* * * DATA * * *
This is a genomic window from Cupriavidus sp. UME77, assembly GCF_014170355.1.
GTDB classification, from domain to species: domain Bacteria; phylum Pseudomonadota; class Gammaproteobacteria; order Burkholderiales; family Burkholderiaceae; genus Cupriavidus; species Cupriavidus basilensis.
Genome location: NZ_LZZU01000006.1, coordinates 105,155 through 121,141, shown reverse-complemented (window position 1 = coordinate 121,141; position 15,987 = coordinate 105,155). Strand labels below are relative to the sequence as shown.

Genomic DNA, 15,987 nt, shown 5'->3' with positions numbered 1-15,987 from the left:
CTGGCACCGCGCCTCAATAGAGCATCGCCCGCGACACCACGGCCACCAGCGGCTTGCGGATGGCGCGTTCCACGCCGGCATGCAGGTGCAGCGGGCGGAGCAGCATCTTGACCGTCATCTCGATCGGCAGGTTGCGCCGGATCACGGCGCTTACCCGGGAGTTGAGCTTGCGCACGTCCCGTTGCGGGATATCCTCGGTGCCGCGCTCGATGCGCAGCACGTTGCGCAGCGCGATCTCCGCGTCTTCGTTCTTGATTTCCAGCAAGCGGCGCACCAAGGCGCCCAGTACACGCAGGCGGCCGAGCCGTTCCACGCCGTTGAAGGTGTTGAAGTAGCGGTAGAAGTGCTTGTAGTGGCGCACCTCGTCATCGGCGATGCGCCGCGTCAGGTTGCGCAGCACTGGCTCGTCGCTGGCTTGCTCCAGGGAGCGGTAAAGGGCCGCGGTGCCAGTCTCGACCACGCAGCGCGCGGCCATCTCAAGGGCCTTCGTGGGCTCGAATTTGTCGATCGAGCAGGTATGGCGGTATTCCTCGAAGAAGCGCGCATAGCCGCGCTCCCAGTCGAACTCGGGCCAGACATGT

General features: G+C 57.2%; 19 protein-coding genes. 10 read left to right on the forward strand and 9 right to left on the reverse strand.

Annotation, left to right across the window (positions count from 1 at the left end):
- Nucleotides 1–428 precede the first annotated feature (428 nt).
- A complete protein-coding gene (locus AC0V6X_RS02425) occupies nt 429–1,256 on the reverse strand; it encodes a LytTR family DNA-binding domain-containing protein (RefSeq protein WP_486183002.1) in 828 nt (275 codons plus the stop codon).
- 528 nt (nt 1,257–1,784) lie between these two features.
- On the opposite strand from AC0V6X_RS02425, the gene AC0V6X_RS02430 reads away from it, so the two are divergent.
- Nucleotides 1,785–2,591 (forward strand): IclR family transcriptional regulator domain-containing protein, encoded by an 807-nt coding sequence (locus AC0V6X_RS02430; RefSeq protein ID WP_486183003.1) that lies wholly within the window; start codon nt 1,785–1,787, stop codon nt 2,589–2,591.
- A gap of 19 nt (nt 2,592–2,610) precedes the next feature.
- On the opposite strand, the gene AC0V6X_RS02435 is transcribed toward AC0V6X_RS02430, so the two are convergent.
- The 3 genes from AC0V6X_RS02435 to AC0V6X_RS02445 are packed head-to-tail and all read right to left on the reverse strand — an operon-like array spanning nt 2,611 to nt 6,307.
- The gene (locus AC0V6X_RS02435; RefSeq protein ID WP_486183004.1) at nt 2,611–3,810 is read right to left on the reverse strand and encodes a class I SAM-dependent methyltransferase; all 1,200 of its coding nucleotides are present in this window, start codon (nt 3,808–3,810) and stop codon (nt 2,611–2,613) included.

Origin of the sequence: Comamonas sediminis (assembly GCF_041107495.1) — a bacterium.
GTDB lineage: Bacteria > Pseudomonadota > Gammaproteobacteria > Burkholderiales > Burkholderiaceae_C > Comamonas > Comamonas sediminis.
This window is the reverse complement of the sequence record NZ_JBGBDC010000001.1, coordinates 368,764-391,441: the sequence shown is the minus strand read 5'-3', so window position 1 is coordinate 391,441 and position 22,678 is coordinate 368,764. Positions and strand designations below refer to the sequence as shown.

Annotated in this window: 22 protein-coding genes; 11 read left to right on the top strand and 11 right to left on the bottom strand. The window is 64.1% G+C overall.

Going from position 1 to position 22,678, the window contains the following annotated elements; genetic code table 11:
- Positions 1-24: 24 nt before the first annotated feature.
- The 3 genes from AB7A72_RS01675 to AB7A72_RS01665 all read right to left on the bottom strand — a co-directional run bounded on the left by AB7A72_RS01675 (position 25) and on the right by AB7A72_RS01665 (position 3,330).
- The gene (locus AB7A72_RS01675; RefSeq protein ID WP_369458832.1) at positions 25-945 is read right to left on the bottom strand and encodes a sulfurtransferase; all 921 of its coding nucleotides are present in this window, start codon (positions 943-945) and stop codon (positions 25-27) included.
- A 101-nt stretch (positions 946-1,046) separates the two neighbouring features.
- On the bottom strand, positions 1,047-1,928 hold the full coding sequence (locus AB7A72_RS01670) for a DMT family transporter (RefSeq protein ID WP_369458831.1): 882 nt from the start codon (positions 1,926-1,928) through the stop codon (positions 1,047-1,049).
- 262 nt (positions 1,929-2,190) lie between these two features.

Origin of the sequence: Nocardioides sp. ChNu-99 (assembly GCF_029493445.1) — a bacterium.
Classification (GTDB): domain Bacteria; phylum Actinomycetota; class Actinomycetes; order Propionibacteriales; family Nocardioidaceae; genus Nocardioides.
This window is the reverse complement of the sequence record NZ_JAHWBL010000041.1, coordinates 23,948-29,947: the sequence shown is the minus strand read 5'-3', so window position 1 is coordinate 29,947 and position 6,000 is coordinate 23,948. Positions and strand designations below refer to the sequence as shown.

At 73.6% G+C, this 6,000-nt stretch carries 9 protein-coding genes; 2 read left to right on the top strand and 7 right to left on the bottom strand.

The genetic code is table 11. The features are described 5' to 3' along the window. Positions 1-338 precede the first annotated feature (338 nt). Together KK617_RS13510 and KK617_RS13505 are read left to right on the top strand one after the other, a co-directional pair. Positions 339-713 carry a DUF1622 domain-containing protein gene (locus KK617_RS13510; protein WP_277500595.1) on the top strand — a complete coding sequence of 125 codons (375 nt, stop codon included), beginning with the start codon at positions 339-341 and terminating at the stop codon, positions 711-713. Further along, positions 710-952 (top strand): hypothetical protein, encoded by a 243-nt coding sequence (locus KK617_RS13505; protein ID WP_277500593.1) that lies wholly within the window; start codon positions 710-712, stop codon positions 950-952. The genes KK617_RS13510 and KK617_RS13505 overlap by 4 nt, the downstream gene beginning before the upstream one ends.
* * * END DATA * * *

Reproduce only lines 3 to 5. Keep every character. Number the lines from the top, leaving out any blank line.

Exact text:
Genome location: NZ_LZZU01000006.1, coordinates 105,155 through 121,141, shown reverse-complemented (window position 1 = coordinate 121,141; position 15,987 = coordinate 105,155). Strand labels below are relative to the sequence as shown.

Genomic DNA, 15,987 nt, shown 5'->3' with positions numbered 1-15,987 from the left:
CTGGCACCGCGCCTCAATAGAGCATCGCCCGCGACACCACGGCCACCAGCGGCTTGCGGATGGCGCGTTCCACGCCGGCATGCAGGTGCAGCGGGCGGAGCAGCATCTTGACCGTCATCTCGATCGGCAGGTTGCGCCGGATCACGGCGCTTACCCGGGAGTTGAGCTTGCGCACGTCCCGTTGCGGGATATCCTCGGTGCCGCGCTCGATGCGCAGCACGTTGCGCAGCGCGATCTCCGCGTCTTCGTTCTTGATTTCCAGCAAGCGGCGCACCAAGGCGCCCAGTACACGCAGGCGGCCGAGCCGTTCCACGCCGTTGAAGGTGTTGAAGTAGCGGTAGAAGTGCTTGTAGTGGCGCACCTCGTCATCGGCGATGCGCCGCGTCAGGTTGCGCAGCACTGGCTCGTCGCTGGCTTGCTCCAGGGAGCGGTAAAGGGCCGCGGTGCCAGTCTCGACCACGCAGCGCGCGGCCATCTCAAGGGCCTTCGTGGGCTCGAATTTGTCGATCGAGCAGGTATGGCGGTATTCCTCGAAGAAGCGCGCATAGCCGCGCTCCCAGTCGAACTCGGGCCAGACATGT